In today's knowledge-based economy, a college education has become a prerequisite for postacademic success. "The opportunity to go to college is perhaps the ultimate testament to the American dream." (Cabrera, et al., 2000). Unfortunately, some students never get the opportunity to realize the dream of a college education. Only 7% of young people from low-income families graduate from college by age 24, compared with 48% of their high-income counterparts (Mortenson, 1997). Outreach programs, which prepare students for success in postsecondary education at an early age, are some of the best defenses against leaving a substantial portion of our children out of the opportunity equation.
Outreach programs generally target students before they reach the 8th grade
— although some also aim for high school students
— in an attempt to prepare them for the challenging coursework and standardized testing that lies ahead. Recent brain research has shown that more than half of what a person learns over a lifetime is learned before age five (U.S. Department of Education, 1997). Further research has shown that students who do not take algebra in the 8th grade will most likely never go to college (Education Commission of the States, 2001). The importance of early outreach
— programs that target young students before it is too late
— has become a primary focus of education policy. Currently there are 1,091 programs nationwide across all 50 states and the District of Columbia, Puerto Rico and Guam (College Board, 2001).
Outreach first became a national priority in the 1960s as part of Lyndon Johnson's War on Poverty. Upward Bound, Talent Search and Student Support Services, collectively known as TRIO programs, were some of the early interventions undertaken to reach at-risk students. While student financial aid programs help students overcome financial barriers to higher education, TRIO programs help students overcome class, social and cultural barriers to higher education (Council for Opportunity in Education, 2001). There are now six TRIO programs that account for one-third of all outreach programs in the country today (College Board, 2001).
In 1998, as part of the reauthorization of the Higher Education Act of 1965, Congress and the U.S. Department of Education created the Gaining Early Awareness and Readiness for Undergraduate Programs (GEARUP). GEARUP creates community partnerships that focus resources on college-preparation programs, as well as tutoring and mentoring for low-income youth. Across the country, states are coming up with their own outreach programs in an effort to truly leave no child behind. California has invested heavily in outreach, allocating nearly $40 million annually to support at-risk middle and high school students. Community organizations like the I Have a Dream Foundation also provide outreach services through 180 programs across the country.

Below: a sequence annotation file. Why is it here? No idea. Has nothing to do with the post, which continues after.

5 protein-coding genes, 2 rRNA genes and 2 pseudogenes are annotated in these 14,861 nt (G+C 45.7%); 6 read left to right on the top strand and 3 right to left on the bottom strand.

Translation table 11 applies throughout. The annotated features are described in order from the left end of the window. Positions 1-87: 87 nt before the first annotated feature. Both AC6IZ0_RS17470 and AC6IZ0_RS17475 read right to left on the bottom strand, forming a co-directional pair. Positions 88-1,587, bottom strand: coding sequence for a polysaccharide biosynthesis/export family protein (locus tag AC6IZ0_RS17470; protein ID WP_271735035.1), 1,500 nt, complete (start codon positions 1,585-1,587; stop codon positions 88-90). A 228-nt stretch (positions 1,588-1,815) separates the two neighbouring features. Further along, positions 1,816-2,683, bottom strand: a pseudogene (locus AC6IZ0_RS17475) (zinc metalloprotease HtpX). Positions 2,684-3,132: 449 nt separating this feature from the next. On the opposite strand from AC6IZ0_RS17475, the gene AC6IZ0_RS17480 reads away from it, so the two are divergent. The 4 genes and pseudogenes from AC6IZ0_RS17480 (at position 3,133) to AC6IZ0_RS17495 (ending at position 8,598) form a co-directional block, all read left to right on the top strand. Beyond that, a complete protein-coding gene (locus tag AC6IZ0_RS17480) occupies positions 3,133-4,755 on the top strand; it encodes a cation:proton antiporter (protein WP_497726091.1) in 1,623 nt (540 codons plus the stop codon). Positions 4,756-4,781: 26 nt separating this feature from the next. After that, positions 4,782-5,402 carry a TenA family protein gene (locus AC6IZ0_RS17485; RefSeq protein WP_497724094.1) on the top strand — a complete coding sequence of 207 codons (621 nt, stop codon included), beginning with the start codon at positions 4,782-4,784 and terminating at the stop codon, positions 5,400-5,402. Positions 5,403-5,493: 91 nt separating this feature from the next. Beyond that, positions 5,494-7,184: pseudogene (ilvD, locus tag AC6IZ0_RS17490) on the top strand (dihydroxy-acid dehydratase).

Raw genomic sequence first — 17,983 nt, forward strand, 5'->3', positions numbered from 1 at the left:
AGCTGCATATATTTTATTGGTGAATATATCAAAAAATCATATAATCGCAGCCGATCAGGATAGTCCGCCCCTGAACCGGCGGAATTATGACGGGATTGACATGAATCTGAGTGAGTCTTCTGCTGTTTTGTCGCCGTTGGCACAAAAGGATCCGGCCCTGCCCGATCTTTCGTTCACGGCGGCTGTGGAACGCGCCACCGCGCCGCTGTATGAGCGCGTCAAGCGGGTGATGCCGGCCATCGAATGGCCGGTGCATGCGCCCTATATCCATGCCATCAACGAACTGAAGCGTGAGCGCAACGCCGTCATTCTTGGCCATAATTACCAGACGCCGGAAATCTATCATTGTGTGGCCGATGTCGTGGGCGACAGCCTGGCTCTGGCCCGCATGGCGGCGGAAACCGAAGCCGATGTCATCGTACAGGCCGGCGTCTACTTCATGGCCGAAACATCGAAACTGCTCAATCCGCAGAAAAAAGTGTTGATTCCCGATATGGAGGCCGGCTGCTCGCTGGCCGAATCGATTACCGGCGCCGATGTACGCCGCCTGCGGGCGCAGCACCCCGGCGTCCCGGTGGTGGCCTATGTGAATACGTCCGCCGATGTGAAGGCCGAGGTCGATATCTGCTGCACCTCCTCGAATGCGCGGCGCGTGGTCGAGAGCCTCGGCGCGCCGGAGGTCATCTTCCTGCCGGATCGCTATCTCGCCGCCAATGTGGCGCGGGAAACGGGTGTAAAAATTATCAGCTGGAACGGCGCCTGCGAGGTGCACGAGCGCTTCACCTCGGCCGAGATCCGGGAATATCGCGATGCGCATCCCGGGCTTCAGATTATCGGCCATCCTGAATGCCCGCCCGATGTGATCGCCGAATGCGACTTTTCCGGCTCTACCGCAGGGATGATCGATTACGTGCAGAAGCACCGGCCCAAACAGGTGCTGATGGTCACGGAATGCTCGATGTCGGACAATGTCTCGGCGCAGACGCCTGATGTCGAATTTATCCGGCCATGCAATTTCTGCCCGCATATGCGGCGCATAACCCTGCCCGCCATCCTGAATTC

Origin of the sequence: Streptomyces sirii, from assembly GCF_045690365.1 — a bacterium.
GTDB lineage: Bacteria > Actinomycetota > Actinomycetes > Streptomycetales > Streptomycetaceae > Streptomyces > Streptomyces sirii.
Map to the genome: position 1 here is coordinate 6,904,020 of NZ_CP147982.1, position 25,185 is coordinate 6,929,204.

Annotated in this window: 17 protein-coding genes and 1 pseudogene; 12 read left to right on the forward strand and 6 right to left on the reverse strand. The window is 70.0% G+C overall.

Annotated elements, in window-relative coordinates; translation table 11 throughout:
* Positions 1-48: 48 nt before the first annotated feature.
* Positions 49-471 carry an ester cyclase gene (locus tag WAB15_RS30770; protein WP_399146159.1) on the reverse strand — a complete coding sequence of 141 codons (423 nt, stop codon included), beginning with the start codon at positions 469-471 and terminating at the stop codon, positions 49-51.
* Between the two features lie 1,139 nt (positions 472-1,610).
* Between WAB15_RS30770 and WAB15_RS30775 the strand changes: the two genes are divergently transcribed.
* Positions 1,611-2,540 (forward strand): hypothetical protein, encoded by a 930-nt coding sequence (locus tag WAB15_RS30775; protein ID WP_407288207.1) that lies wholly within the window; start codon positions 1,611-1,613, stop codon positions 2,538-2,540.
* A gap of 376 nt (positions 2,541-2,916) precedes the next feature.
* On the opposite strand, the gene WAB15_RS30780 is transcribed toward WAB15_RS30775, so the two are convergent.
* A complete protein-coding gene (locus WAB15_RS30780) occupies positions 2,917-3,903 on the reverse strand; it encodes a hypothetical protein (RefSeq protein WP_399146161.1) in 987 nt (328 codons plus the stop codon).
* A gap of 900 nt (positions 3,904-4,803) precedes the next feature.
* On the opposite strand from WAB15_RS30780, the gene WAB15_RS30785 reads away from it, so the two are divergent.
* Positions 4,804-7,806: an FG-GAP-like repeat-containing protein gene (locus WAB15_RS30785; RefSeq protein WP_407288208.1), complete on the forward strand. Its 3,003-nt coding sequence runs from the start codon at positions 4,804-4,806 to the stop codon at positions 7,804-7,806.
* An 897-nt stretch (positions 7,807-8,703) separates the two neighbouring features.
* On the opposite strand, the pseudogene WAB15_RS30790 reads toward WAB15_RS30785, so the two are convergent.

P-16 education (preschool, K-12, postsecondary), which links all education levels into a seamless system of education, is another way states are trying to reach students at an early age and increase their chances of attending college. Across the country, in places like Georgia; El Paso, Texas; and New York City, policymakers are turning to P-16 as a way of closing achievement gaps and increasing college access. In Georgia, the state with the country's longest-running P-16 system, achievements include increased enrollment in preschools, changes in students' course-taking patterns and a rising number of college-ready high school graduates (Education Commission of the States, 2001).
Outreach programs increase opportunities for disadvantaged students across the country and allow students to succeed where they otherwise might have failed. The programs provide a solid academic foundation to at-risk students, helping them to realize their dreams of a college education.
The College Board (2001). Outreach Program Handbook. Washington, DC.
Council for Opportunity in Education (2001). What Is TRIO? Washington, DC:COE.
Education Commission of the States (2001). Starting Early, Starting Now: A Policymaker's Guide to Early Care and Education and School Success. Denver, CO: ECS.
Education Commission of the States (2001). What is P-16 Education? Denver, CO: ECS.
Mortenson, Thomas G. (1997). Research Seminar on Public Policy Analysis of Opportunity for Postsecondary.
Swail, Scott (2000). "Preparing America's Disadvantaged for College: Programs That Increase College Opportunity." In Understanding the College Choice of Disadvantaged Students, Alberto F. Cabrera and Steven M. La Nasa, Eds. San Francisco, CA: Jossey-Bass Publishers.
U.S. Department of Education (1997). Mathematics Equals Opportunity. Washington, DC: USDE.
U.S. Department of Education (2001). GEARUP: A Capstone for Reform. Washington, DC: USDE.